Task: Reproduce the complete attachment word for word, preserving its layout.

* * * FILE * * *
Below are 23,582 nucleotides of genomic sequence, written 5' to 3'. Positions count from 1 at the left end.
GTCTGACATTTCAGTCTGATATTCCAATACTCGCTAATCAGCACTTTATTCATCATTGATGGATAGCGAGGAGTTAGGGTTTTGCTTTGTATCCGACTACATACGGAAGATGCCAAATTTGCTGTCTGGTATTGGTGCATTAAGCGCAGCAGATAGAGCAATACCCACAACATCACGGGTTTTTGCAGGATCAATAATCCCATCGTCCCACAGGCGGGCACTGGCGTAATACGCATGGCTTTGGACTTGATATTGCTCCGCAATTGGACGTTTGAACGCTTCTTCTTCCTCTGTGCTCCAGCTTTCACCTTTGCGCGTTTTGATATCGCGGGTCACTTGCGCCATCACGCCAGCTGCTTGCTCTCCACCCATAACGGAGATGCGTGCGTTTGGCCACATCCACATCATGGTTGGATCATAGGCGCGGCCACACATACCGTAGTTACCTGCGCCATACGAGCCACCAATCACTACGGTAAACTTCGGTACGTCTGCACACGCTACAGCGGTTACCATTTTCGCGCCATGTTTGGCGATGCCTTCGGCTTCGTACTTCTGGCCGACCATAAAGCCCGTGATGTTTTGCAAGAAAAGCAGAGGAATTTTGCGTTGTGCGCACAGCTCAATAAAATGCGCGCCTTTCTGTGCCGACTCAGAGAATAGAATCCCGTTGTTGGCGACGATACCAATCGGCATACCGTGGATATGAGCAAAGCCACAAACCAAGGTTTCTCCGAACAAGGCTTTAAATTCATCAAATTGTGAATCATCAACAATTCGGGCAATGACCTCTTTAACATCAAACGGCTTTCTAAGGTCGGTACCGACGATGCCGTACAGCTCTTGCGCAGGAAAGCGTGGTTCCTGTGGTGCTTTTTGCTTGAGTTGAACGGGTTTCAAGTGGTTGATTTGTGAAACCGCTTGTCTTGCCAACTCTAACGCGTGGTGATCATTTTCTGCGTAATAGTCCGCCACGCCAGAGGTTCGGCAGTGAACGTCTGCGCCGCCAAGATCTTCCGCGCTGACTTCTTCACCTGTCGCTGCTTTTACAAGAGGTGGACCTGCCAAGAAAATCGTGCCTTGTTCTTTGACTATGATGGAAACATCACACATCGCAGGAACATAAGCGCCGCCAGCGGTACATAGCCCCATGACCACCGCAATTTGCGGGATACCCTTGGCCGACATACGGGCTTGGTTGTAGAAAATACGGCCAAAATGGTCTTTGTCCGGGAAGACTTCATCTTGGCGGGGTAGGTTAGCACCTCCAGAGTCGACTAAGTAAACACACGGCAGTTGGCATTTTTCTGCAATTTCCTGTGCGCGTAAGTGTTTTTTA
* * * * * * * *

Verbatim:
Below are 23,582 nucleotides of genomic sequence, written 5' to 3'. Positions count from 1 at the left end.
GTCTGACATTTCAGTCTGATATTCCAATACTCGCTAATCAGCACTTTATTCATCATTGATGGATAGCGAGGAGTTAGGGTTTTGCTTTGTATCCGACTACATACGGAAGATGCCAAATTTGCTGTCTGGTATTGGTGCATTAAGCGCAGCAGATAGAGCAATACCCACAACATCACGGGTTTTTGCAGGATCAATAATCCCATCGTCCCACAGGCGGGCACTGGCGTAATACGCATGGCTTTGGACTTGATATTGCTCCGCAATTGGACGTTTGAACGCTTCTTCTTCCTCTGTGCTCCAGCTTTCACCTTTGCGCGTTTTGATATCGCGGGTCACTTGCGCCATCACGCCAGCTGCTTGCTCTCCACCCATAACGGAGATGCGTGCGTTTGGCCACATCCACATCATGGTTGGATCATAGGCGCGGCCACACATACCGTAGTTACCTGCGCCATACGAGCCACCAATCACTACGGTAAACTTCGGTACGTCTGCACACGCTACAGCGGTTACCATTTTCGCGCCATGTTTGGCGATGCCTTCGGCTTCGTACTTCTGGCCGACCATAAAGCCCGTGATGTTTTGCAAGAAAAGCAGAGGAATTTTGCGTTGTGCGCACAGCTCAATAAAATGCGCGCCTTTCTGTGCCGACTCAGAGAATAGAATCCCGTTGTTGGCGACGATACCAATCGGCATACCGTGGATATGAGCAAAGCCACAAACCAAGGTTTCTCCGAACAAGGCTTTAAATTCATCAAATTGTGAATCATCAACAATTCGGGCAATGACCTCTTTAACATCAAACGGCTTTCTAAGGTCGGTACCGACGATGCCGTACAGCTCTTGCGCAGGAAAGCGTGGTTCCTGTGGTGCTTTTTGCTTGAGTTGAACGGGTTTCAAGTGGTTGATTTGTGAAACCGCTTGTCTTGCCAACTCTAACGCGTGGTGATCATTTTCTGCGTAATAGTCCGCCACGCCAGAGGTTCGGCAGTGAACGTCTGCGCCGCCAAGATCTTCCGCGCTGACTTCTTCACCTGTCGCTGCTTTTACAAGAGGTGGACCTGCCAAGAAAATCGTGCCTTGTTCTTTGACTATGATGGAAACATCACACATCGCAGGAACATAAGCGCCGCCAGCGGTACATAGCCCCATGACCACCGCAATTTGCGGGATACCCTTGGCCGACATACGGGCTTGGTTGTAGAAAATACGGCCAAAATGGTCTTTGTCCGGGAAGACTTCATCTTGGCGGGGTAGGTTAGCACCTCCAGAGTCGACTAAGTAAACACACGGCAGTTGGCATTTTTCTGCAATTTCCTGTGCGCGTAAGTGTTTTTTA